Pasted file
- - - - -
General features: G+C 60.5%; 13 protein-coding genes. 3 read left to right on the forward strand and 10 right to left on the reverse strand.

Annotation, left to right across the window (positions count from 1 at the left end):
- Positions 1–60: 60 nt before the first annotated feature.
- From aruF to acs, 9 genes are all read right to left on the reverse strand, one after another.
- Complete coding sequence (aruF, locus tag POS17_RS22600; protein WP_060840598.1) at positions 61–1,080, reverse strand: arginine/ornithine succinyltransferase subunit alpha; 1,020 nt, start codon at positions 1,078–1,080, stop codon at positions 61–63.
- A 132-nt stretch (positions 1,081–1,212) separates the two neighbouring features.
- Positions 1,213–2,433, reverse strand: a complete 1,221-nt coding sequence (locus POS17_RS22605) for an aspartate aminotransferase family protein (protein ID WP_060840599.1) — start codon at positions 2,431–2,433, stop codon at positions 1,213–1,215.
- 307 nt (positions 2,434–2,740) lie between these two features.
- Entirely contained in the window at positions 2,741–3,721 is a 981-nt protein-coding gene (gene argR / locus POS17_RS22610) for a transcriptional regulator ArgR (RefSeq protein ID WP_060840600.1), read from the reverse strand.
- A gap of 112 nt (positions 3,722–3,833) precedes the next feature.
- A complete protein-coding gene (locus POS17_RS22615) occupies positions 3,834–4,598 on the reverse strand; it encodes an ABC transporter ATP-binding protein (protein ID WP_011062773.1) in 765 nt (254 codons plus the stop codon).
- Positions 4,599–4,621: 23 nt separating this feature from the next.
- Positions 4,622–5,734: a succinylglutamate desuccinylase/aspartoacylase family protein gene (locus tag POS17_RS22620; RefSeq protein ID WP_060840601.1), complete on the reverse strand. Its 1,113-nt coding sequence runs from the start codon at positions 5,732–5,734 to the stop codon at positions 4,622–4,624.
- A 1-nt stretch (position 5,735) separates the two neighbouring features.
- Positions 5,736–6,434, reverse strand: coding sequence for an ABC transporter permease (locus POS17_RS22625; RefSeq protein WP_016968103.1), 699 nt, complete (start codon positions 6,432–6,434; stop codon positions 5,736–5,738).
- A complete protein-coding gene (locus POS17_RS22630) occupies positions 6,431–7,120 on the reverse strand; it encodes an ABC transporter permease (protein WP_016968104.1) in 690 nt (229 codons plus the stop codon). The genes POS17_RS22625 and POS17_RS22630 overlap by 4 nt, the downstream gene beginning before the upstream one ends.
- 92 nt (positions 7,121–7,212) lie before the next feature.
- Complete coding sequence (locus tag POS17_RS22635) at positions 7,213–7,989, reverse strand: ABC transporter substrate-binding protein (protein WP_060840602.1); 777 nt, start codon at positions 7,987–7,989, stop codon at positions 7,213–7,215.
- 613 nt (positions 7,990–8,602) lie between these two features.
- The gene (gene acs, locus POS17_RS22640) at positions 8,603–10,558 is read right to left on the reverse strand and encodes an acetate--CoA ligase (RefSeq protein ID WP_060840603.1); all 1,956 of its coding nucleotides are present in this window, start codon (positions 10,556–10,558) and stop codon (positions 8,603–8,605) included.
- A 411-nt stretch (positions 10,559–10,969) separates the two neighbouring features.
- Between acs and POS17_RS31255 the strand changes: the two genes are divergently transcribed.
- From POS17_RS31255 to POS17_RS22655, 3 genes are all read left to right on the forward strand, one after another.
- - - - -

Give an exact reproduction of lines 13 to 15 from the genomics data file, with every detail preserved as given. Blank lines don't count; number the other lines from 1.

- Positions 4,622–5,734: a succinylglutamate desuccinylase/aspartoacylase family protein gene (locus tag POS17_RS22620; RefSeq protein ID WP_060840601.1), complete on the reverse strand. Its 1,113-nt coding sequence runs from the start codon at positions 5,732–5,734 to the stop codon at positions 4,622–4,624.
- A 1-nt stretch (position 5,735) separates the two neighbouring features.
- Positions 5,736–6,434, reverse strand: coding sequence for an ABC transporter permease (locus POS17_RS22625; RefSeq protein WP_016968103.1), 699 nt, complete (start codon positions 6,432–6,434; stop codon positions 5,736–5,738).